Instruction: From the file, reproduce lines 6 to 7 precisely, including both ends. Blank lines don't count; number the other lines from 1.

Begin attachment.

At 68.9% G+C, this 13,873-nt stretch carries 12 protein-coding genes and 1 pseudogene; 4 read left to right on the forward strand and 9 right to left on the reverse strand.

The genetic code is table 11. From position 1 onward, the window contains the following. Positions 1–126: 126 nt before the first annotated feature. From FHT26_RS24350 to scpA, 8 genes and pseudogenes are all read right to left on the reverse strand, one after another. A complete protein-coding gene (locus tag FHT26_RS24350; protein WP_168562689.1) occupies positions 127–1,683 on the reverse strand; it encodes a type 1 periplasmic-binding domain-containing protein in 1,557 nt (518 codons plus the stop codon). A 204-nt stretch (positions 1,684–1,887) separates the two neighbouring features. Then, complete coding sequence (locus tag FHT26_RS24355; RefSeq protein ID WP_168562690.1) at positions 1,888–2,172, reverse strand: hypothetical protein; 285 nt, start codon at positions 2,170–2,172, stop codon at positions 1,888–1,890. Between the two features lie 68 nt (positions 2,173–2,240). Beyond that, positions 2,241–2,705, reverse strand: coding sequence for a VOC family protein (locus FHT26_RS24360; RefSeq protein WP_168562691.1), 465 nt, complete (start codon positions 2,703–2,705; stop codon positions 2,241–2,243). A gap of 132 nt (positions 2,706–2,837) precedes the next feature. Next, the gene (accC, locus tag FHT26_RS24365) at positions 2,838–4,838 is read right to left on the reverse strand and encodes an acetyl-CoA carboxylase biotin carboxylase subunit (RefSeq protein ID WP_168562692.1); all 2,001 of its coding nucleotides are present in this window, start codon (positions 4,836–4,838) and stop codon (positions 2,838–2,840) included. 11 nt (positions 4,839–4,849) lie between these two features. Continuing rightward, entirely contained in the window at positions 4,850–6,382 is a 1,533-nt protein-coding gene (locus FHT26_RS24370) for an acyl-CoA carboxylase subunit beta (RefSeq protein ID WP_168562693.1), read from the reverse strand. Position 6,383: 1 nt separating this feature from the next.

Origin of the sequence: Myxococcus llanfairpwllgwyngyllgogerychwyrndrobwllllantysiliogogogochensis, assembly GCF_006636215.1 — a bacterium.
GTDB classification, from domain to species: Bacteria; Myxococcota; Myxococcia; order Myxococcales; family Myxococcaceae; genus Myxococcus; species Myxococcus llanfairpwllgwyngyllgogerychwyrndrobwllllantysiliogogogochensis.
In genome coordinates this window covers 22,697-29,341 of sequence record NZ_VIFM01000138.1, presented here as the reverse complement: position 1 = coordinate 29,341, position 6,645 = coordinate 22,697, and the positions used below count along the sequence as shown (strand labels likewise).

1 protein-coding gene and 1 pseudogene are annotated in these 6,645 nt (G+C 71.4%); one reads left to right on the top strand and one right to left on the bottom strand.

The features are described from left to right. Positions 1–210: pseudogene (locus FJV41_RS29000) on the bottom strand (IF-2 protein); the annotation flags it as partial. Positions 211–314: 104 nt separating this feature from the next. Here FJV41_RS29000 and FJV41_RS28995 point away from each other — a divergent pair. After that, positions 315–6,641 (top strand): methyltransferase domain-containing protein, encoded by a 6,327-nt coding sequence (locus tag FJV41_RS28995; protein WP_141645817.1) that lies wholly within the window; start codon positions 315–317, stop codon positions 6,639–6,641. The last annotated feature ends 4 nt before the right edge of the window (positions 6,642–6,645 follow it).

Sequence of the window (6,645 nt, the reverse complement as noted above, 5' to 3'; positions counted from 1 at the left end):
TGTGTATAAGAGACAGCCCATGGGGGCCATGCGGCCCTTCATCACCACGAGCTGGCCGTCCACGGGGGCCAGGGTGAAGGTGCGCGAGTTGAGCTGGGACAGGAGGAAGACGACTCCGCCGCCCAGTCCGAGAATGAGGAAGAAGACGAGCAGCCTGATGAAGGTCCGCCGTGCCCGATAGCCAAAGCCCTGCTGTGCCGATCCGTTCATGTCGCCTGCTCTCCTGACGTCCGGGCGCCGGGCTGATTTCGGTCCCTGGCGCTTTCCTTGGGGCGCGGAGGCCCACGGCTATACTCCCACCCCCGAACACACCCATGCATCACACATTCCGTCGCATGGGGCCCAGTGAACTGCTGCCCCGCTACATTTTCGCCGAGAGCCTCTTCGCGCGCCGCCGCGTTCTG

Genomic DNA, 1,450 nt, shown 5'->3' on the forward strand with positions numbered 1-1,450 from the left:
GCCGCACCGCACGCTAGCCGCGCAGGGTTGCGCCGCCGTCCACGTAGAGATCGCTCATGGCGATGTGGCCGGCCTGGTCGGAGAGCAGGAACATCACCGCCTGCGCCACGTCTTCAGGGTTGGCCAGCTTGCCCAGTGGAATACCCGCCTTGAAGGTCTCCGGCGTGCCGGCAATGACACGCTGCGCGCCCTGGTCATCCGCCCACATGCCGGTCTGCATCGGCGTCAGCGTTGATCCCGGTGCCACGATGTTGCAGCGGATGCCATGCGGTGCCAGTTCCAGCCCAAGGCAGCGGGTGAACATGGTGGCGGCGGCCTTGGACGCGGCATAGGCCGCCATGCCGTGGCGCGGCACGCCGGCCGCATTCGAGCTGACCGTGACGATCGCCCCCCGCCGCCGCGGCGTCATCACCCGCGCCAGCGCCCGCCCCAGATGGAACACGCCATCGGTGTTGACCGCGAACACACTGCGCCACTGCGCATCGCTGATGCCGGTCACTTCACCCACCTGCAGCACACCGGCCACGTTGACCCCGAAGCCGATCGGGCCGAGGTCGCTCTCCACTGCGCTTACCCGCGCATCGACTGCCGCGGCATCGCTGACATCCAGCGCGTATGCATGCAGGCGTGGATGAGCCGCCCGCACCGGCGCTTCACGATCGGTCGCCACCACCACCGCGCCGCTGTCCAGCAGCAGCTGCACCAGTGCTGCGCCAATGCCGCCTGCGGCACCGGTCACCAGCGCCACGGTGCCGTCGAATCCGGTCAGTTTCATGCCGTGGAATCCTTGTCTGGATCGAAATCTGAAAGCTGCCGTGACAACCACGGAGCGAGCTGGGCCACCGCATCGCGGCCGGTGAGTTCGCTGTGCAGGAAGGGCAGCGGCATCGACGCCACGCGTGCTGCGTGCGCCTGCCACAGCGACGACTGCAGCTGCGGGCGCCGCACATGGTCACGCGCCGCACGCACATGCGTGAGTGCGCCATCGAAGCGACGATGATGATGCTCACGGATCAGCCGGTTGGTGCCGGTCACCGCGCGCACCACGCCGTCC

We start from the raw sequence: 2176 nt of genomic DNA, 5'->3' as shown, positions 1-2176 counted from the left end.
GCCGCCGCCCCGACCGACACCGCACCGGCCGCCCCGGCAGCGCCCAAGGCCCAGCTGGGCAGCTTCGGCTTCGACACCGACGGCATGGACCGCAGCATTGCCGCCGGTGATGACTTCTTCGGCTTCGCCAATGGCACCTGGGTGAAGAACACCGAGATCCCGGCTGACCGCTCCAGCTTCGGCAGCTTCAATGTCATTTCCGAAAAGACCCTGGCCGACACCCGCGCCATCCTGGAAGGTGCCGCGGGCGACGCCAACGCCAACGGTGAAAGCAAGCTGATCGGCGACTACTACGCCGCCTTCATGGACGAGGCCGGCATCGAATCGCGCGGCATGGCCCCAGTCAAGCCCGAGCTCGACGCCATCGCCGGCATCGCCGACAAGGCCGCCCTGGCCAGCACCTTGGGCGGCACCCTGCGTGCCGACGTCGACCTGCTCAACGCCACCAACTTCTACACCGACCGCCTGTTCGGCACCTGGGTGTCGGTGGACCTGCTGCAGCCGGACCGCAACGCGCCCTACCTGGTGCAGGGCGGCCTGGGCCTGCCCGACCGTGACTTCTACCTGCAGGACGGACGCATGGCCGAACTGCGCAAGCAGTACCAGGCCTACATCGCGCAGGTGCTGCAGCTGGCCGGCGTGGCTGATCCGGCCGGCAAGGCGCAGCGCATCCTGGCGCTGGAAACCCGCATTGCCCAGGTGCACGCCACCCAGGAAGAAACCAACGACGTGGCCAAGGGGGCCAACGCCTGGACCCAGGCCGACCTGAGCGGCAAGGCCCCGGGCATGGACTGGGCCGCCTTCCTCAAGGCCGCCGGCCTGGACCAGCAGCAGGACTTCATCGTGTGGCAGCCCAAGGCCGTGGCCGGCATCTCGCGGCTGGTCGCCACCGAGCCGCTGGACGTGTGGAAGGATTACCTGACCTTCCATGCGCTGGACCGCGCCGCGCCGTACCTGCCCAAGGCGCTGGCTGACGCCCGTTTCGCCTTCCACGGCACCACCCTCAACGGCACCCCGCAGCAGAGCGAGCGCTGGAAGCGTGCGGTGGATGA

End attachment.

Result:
1 protein-coding gene and 1 pseudogene are annotated in these 6,645 nt (G+C 71.4%); one reads left to right on the top strand and one right to left on the bottom strand.

The features are described from left to right. Positions 1–210: pseudogene (locus FJV41_RS29000) on the bottom strand (IF-2 protein); the annotation flags it as partial. Positions 211–314: 104 nt separating this feature from the next. Here FJV41_RS29000 and FJV41_RS28995 point away from each other — a divergent pair. After that, positions 315–6,641 (top strand): methyltransferase domain-containing protein, encoded by a 6,327-nt coding sequence (locus tag FJV41_RS28995; protein WP_141645817.1) that lies wholly within the window; start codon positions 315–317, stop codon positions 6,639–6,641. The last annotated feature ends 4 nt before the right edge of the window (positions 6,642–6,645 follow it).